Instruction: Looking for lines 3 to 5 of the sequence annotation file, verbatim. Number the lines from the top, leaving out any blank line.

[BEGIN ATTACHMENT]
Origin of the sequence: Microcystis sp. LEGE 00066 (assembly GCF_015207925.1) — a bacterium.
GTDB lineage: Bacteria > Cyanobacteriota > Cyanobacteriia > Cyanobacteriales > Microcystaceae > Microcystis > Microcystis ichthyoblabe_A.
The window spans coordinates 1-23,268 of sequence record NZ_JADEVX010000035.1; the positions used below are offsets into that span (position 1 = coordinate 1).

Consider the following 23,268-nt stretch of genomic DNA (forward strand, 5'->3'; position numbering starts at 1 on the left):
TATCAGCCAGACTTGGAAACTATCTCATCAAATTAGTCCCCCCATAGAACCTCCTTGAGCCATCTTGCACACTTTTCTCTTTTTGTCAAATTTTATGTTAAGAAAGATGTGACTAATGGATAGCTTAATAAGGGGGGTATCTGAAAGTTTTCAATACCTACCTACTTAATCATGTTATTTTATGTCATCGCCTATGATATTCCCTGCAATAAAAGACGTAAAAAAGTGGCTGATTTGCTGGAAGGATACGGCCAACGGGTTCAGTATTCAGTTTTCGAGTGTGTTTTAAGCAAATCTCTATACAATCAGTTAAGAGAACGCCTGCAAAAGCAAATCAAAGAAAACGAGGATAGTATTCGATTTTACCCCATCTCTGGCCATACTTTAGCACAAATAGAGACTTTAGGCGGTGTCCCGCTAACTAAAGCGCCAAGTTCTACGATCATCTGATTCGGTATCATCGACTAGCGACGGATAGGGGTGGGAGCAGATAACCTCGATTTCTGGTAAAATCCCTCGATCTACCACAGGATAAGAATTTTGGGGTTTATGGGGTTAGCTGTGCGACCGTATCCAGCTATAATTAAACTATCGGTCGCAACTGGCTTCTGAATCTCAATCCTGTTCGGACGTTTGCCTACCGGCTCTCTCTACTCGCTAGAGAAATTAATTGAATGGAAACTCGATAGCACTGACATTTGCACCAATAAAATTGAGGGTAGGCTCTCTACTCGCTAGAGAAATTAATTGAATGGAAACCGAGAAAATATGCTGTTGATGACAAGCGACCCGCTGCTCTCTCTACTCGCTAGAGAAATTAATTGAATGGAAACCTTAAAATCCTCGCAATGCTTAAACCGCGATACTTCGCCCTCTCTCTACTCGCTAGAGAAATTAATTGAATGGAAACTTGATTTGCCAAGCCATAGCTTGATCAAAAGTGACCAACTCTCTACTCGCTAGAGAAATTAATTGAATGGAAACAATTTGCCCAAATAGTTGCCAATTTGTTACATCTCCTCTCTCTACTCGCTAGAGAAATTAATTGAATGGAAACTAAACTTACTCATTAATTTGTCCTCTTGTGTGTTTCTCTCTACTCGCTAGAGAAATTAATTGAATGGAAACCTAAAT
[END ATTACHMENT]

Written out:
The window spans coordinates 1-23,268 of sequence record NZ_JADEVX010000035.1; the positions used below are offsets into that span (position 1 = coordinate 1).

Consider the following 23,268-nt stretch of genomic DNA (forward strand, 5'->3'; position numbering starts at 1 on the left):
TATCAGCCAGACTTGGAAACTATCTCATCAAATTAGTCCCCCCATAGAACCTCCTTGAGCCATCTTGCACACTTTTCTCTTTTTGTCAAATTTTATGTTAAGAAAGATGTGACTAATGGATAGCTTAATAAGGGGGGTATCTGAAAGTTTTCAATACCTACCTACTTAATCATGTTATTTTATGTCATCGCCTATGATATTCCCTGCAATAAAAGACGTAAAAAAGTGGCTGATTTGCTGGAAGGATACGGCCAACGGGTTCAGTATTCAGTTTTCGAGTGTGTTTTAAGCAAATCTCTATACAATCAGTTAAGAGAACGCCTGCAAAAGCAAATCAAAGAAAACGAGGATAGTATTCGATTTTACCCCATCTCTGGCCATACTTTAGCACAAATAGAGACTTTAGGCGGTGTCCCGCTAACTAAAGCGCCAAGTTCTACGATCATCTGATTCGGTATCATCGACTAGCGACGGATAGGGGTGGGAGCAGATAACCTCGATTTCTGGTAAAATCCCTCGATCTACCACAGGATAAGAATTTTGGGGTTTATGGGGTTAGCTGTGCGACCGTATCCAGCTATAATTAAACTATCGGTCGCAACTGGCTTCTGAATCTCAATCCTGTTCGGACGTTTGCCTACCGGCTCTCTCTACTCGCTAGAGAAATTAATTGAATGGAAACTCGATAGCACTGACATTTGCACCAATAAAATTGAGGGTAGGCTCTCTACTCGCTAGAGAAATTAATTGAATGGAAACCGAGAAAATATGCTGTTGATGACAAGCGACCCGCTGCTCTCTCTACTCGCTAGAGAAATTAATTGAATGGAAACCTTAAAATCCTCGCAATGCTTAAACCGCGATACTTCGCCCTCTCTCTACTCGCTAGAGAAATTAATTGAATGGAAACTTGATTTGCCAAGCCATAGCTTGATCAAAAGTGACCAACTCTCTACTCGCTAGAGAAATTAATTGAATGGAAACAATTTGCCCAAATAGTTGCCAATTTGTTACATCTCCTCTCTCTACTCGCTAGAGAAATTAATTGAATGGAAACTAAACTTACTCATTAATTTGTCCTCTTGTGTGTTTCTCTCTACTCGCTAGAGAAATTAATTGAATGGAAACCTAAAT